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Attitudes more important than access in encouraging elderly to adopt tech, study suggests

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Concerns about the negative societal impacts of technology and anxiety about making mistakes online are major barriers to the adoption of digital technologies among older people, a UK study has found.

Despite frequent jokes about Facebook being flooded by enthusiastic elderly relatives, a considerable ‘digital divide’ between older adults and young people remains.

While greater numbers of older adults are confidently accessing the internet, this group of people use significantly fewer digital applications and spend less time on the internet than younger generations. In some respects, this could mean fewer opportunities for older adults, such as less access to online shopping and streaming services.

In order to better understand why many older adults are still reluctant to come online, a team of researchers at Lancaster University have been conducting interviews with these people. The study suggests that while this group of people has access to digital technologies, their values and anxieties were holding them back from adopting these technologies.

In particular, older people who had not yet embraced the internet tend to be less certain about the desirability of technology than younger people. A major concern of older adults relates to the societal impact of technology, such as online retail threatening local shopkeepers and, in turn, the local community.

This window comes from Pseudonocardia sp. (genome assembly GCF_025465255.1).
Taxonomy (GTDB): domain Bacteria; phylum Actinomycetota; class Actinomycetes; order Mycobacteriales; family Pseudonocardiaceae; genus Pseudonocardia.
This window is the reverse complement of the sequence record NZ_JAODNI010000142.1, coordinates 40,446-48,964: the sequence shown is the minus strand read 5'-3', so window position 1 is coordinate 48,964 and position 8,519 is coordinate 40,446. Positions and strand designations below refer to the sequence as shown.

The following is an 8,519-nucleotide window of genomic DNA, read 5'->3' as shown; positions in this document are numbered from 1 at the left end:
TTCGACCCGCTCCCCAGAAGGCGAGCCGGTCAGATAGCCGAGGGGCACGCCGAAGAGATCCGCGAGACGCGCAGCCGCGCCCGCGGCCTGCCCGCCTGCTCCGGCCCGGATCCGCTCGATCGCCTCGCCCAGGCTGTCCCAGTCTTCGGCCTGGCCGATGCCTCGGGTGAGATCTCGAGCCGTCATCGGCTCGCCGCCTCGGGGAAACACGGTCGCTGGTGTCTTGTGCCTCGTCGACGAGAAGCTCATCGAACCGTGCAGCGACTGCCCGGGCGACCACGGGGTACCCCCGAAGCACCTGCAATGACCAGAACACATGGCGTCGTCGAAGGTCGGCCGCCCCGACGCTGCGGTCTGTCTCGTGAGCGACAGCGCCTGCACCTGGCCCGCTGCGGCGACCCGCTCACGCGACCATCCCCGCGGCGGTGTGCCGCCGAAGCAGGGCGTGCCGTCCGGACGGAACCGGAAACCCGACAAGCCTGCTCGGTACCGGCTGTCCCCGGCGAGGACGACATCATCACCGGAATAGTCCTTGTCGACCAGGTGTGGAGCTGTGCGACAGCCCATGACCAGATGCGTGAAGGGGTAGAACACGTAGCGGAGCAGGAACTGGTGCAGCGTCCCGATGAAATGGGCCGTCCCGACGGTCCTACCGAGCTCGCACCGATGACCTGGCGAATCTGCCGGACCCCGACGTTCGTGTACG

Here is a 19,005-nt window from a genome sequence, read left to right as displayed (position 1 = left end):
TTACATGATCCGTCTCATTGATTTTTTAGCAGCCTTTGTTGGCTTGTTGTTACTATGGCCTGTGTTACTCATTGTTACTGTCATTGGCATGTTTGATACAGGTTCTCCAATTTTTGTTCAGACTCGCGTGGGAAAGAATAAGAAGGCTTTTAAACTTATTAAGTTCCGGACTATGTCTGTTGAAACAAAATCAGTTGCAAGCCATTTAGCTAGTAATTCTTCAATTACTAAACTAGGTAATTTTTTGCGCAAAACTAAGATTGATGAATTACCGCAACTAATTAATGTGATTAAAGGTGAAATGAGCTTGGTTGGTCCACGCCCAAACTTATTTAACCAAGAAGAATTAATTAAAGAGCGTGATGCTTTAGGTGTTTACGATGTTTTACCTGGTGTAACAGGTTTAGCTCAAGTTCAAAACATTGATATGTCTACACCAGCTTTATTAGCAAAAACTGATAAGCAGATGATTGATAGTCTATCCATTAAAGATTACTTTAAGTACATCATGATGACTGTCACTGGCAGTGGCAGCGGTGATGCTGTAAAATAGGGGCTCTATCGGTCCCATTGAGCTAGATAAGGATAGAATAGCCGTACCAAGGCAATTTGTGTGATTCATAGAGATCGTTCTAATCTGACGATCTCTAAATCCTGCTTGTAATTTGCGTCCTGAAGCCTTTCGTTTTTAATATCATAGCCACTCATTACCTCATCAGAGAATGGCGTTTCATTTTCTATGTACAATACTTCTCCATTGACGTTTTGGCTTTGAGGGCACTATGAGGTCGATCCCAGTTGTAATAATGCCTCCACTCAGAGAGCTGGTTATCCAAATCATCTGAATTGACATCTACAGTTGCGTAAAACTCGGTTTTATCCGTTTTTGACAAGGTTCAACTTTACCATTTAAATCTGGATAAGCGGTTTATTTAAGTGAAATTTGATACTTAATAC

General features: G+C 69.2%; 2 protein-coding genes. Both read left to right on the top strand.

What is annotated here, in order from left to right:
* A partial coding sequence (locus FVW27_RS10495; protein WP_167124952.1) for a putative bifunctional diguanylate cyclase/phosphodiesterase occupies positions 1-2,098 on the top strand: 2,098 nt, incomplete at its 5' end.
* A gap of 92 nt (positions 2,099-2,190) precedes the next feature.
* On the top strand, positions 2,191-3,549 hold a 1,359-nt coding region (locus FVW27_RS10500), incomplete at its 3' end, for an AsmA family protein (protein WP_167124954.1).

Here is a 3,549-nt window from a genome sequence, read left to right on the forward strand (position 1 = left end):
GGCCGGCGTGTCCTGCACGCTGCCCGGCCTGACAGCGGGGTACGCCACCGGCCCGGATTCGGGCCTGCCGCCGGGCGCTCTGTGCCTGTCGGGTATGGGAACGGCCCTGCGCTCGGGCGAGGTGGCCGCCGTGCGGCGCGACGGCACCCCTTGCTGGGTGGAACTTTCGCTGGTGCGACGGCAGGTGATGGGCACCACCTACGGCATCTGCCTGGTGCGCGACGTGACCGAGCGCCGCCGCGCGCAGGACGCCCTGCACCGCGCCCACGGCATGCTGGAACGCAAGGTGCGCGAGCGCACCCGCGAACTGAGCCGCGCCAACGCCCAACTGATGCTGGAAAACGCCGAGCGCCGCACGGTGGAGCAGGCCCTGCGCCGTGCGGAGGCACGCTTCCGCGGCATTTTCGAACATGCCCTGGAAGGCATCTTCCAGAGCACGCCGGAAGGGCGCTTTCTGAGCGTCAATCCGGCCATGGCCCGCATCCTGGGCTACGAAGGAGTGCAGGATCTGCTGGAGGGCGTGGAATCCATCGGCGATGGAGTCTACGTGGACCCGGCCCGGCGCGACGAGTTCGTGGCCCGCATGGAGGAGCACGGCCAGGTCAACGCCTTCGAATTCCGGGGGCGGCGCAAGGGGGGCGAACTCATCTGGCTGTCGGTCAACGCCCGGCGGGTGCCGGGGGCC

“The fact that digital technologies can and do make certain jobs obsolete is a common concern for older adults who worry about their grandchildren’s job prospects,” said Dr Bran Knowles of Lancaster University. “Developing solutions to attend to this wider societal problem appears to be key to fostering acceptance of digital technologies among older adults.”

Fears of making mistakes while using technology also hold this group back from embracing digital technologies. For instance, many interviewees suggested that security concerns were a deterrent, particularly as they did not feel confident with how to use sensitive internet services securely, such as online banking.

In other cases, some older people considered online tools such as price comparison websites more arduous and time-consuming to learn how to use than they were worth and preferred to leave some decision making to trained experts. In some cases, older people used their age as justification for avoiding technology; the researchers referred to this as the “playing the age card”.

“Older adults themselves are often the worst perpetuators of the myth that old age precludes engagement with a myriad of digital technologies,” said Knowles. “Doing so allows older adults a privilege not available to most working-age adults to take personal stands against the aspects of technology they find worrying, threatening or just plain annoying.”

The researchers suggested that designers of internet services could do far more to offer protection and reassurance to older users currently unwilling to engage online.

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